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The Court and Congress: The Child Pornography Case
When Congress botches a statute, should the Court take into account whether Congress is likely to respond to the Court's decision? That is one of the more intriguing questions spawned by yesterday's decision in the child pornography case, Paroline v. United States.
As eight Justices saw it, the text of the law suggested Congress had created a messy situation: (1) Congress intended to ensure that victims like Amy receive some restitution; (2) Congress did not intend that they receive as much as $3.4 million in restitution from someone who possessed two images of the victim, which is what the victim sought; (3) and Congress had not provided any direct guidance in the statute itself for how courts ought to determine the point between $0 and $3.4 million at which restitution ought to be set. Congress must have meant something between $0 and $ 34 million, but provided no road-map for even generally figuring out how much. All eight Justices presumably agree it would be better for Congress to address and resolve the general policy issues. The question is what to do when Congress hasn't -- and, perhaps, what decision from the Court makes it most likely that Congress will do so.
Initially, the question is whether the Court should try to put Humpty Dumpty back together again: should the Court construct a version of the law that creates a rough approximation of what Congress might have been trying to do -- as Justice Kennedy's majority opinion did -- or should it conclude that Congress has made such a mess, and has provided so little guidance, that the Court should not to try to spin rationality from such little thread but instead throw its hands up and push the issue back to Congress -- as CJ Roberts's dissenting opinion did.
But the even more intriguing question is which way of handling situations like this -- the Kennedy or Roberts approach -- makes it more likely that the final outcome will be what all eight Justices agree would be best, which is for Congress actually to address these issues. It's possible the Roberts approach would make it more likely than the Kennedy approach that Congress would be forced to get back into this area. Roberts reaches a result that he knows Congress did not intend -- that victims get nothing, even though the whole point of the statute was that they ought to get something. But since that outcome flies so dramatically in the face of the policy we have good reason to believe Congress wants (both the enacting and current Congress), the very extremity of that result perhaps makes it all the more likely that groups will mobilize and be able to move Congress to respond. And it's possible Congress might be less likely to respond under the majority's approach: Congress might conclude after yesterday that the courts are now in the middle of working things out and might wait to see what the courts manage to do. And we can now also ask, should the Court take these considerations into account -- which way of deciding a case like this makes it more likely Congress will step up -- when the Court chooses between the majority and dissenting approaches.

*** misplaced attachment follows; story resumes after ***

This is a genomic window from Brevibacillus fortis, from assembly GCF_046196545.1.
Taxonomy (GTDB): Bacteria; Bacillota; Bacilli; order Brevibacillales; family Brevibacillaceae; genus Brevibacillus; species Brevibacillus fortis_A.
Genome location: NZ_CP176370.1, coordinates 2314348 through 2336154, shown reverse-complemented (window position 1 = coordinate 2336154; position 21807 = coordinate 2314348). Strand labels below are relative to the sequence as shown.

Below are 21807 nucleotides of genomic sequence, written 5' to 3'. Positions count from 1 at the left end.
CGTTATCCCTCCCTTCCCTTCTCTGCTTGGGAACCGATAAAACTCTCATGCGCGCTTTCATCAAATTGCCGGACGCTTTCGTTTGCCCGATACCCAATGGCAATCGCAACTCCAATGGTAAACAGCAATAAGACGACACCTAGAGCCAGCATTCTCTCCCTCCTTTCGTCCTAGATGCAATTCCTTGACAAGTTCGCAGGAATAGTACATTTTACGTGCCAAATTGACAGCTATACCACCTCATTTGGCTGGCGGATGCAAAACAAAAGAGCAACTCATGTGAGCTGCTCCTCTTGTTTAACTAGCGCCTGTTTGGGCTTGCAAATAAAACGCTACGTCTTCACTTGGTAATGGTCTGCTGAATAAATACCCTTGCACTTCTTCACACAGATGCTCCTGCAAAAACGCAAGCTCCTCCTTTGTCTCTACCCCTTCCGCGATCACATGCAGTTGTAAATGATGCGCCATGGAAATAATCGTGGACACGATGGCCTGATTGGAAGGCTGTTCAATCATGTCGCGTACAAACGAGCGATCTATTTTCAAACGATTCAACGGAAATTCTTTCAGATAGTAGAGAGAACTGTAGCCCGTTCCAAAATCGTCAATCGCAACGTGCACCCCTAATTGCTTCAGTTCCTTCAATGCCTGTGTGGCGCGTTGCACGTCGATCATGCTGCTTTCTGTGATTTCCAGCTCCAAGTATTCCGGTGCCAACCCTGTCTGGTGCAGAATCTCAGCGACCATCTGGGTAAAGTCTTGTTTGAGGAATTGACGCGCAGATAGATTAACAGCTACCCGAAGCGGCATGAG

Of course, when you have a hammer, everything looks like a nail, and I see these questions through the framework of the issues I laid out in this blog yesterday, before the child pornography opinion was handed down. Should the Court try to make "realistic" judgments about how Congress is likely to respond to the Court's decision or consider it irrelevant whether Congress is more likely to respond if the Court goes down the Roberts rather than Kennedy path? For my post yesterday about these issues, see here. Rick Hasen has some initial thoughts about these questions, also, over here.